Update on the Public Service Health Care Plan Transition

Important! As of January 1, 2024, all members of the PSHCP will be subject to mandatory generic substitution for prescription drugs. Find out what this means for you.

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Improving services to members

We recognize many Public Service Health Care Plan (PSHCP) members continue to experience long wait times or are having difficulties with their claims.

The Government of Canada continues to meet with Canada Life representatives daily to seek solutions to improve the member experience.

Canada Life’s action plan

Canada Life recently presented an action plan for addressing these concerns. They have committed to:

  • extending call centre hours by opening on weekends as of November 4, through to December 17
  • introducing an urgent needs escalation process (canadalife.com) for priority cases, starting on November 6
  • reducing call centre wait times to 5–10 minutes by December

This builds on steps already taken to improve service to plan members, including increasing call centre staff by over 50% since July. These actions should provide members with noticeably better service, and the government will continue to press for additional improvements.

Canada Life has updated their frequently asked questions (canadalife.com) to help plan members and relieve pressure on their call centre. Canada Life will continue to update this page in the coming weeks.

Meeting service standards

The Government of Canada is continuing to work with Canada Life to ensure that solutions are implemented as quickly as possible and members get the service they deserve.

As of January 2, 2024, Canada Life will be fully obligated to meet a minimum service standard for their call centre wait times.

Changes to the Public Service Health Care Plan

Effective July 1, 2023, changes to the PSHCP were implemented. These changes were negotiated at the PSHCP Partners Committee, comprised of the Government of Canada, bargaining agents, and retiree representatives under the umbrella of the National Joint Council.

The plan changes feature:

  • increased support for mental health and well-being
  • new supports that benefit seniors, families, young adults, persons with disabilities, and members of the 2SLGBTQI+ community
  • market-tested cost saving measures intended to ensure the long-term sustainability of the plan and align with industry standards

For the full listing of improvements and changes, please review the Update: Improvements and changes to the PSHCP Information Notice. For more information on the PSHCP, visit PSHCP Member booklet at-a-glance (canadalife.com) and the PSHCP Directive.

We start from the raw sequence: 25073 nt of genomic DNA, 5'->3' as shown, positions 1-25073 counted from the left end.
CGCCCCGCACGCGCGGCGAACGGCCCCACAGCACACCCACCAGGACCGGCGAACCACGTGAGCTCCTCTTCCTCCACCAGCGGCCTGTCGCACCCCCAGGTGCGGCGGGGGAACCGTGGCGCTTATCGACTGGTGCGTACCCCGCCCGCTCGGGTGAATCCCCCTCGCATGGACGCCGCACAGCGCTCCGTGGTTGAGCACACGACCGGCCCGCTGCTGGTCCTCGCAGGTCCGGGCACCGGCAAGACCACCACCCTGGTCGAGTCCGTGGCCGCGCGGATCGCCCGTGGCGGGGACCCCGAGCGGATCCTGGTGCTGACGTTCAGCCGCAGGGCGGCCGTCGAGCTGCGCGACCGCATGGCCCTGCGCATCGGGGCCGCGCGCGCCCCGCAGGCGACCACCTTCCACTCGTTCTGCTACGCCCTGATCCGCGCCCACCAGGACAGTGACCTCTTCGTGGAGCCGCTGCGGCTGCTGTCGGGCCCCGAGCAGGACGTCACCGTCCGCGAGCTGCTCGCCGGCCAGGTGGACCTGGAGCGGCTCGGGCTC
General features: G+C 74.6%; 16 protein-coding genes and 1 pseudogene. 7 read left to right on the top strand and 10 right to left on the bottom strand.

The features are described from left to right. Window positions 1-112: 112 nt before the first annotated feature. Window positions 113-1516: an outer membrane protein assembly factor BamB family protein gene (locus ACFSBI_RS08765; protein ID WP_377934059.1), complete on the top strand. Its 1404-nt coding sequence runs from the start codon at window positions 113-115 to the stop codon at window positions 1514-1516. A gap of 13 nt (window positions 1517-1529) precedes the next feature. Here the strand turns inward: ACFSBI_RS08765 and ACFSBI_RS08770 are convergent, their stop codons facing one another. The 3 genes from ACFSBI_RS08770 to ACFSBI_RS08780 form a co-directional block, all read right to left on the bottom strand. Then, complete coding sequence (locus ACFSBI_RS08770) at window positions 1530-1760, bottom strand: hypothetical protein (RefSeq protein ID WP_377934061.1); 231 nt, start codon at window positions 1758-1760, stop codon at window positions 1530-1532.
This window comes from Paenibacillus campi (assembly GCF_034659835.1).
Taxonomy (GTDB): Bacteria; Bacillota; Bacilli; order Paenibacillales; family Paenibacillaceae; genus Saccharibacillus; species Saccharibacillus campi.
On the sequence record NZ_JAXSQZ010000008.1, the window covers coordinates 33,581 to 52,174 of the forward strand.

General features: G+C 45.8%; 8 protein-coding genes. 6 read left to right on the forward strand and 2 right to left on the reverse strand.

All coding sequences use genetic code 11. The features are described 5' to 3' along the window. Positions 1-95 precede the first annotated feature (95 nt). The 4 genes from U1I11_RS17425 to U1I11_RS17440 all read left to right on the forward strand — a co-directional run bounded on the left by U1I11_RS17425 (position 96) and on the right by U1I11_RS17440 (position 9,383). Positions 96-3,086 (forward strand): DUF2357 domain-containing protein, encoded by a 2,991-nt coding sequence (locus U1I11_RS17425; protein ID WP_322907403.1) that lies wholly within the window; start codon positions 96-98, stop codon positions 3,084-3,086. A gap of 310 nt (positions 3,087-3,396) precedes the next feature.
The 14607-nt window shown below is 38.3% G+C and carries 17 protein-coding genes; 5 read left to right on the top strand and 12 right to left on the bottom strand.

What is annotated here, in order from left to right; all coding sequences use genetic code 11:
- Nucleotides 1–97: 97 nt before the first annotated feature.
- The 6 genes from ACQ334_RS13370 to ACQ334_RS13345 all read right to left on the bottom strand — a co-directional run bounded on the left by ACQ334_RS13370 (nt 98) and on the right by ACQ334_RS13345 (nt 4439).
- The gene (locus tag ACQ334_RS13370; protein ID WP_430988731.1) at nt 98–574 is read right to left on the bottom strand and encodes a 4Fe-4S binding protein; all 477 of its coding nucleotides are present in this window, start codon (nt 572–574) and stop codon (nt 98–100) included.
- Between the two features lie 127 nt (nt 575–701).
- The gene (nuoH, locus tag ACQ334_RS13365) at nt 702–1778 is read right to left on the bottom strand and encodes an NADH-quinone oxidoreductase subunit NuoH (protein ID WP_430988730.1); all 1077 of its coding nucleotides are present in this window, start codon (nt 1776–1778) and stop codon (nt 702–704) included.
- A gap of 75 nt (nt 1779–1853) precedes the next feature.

Below, we have highlighted some of the significant changes. 

Prior authorization

On July 1, 2023, the PSHCP introduced a prior authorization program. Under this program, certain prescription drugs require approval from Canada Life before they can be reimbursed, for example, biologic drugs that are administered by a medical professional in a clinical setting.

Prior authorization is a standard practice in the health care plan industry. Prior authorization asks members to use less expensive treatments where they are equally effective and medically appropriate. This helps reduce costs and ensure sustainability of the plan over the long term.

Note, a grandparenting clause was included so that if a PSHCP member was on a prescription drug prior to July 1, 2023, they will not be required to go through the Prior Authorization process to continue receiving the same drug. However, members may need to switch their existing biologic drug to a biosimilar drug (members in this situation will be contacted directly by Canada Life).

To see if your prescription requires approval under the prior authorization program, consult the list of medications in your account on Canada Life’s PSHCP Member Services website. If it does, ask your health care provider to fill out the prior authorization form (canadalife.com) as required.

For more information on Prior Authorization

Mandatory generic substitution of prescription drugs

The PSHCP provides coverage for eligible prescription drugs at 80%. On July 1, 2023, a mandatory generic drug substitution came into effect for all new prescription drugs under the PSHCP. This means that you and your eligible dependants will be reimbursed at 80% for the cost of the lowest-cost generic equivalent.

Generic drugs are approved by Health Canada and are pharmaceutically equivalent to the brand name drug as they contain identical medicinal ingredients. Mandatory generic substitution is a standard in the health care plan industry. This change will help to ensure the continued sustainability of the PSHCP.

PSHCP members who were prescribed brand name drugs prior to July 1, 2023, will continue to be reimbursed at 80% of the eligible brand name drug cost until December 31, 2023. Starting January 1, 2024, the PSHCP will cover 80% of the lowest-cost generic drug when a generic is available, unless the member has an exception on file.

If you are prescribed, or are currently taking a brand name drug, you have 3 options come January 1, 2024:

  1. Switch to the lowest-cost alternative generic drug and be covered for 80% of the cost of that drug 
  2. Ask your pharmacist for the brand name drug and pay the difference between the cost of the brand name drug and 80% of the cost of the generic drug
  3. Discuss the issue with a medical professional: If they believe that the brand name drug is required, ask them to complete the PSHCP Request for brand name drug coverage form (canadalife.com) and submit it to Canada Life—if approved, you will be covered for 80% of the eligible cost of the brand name drug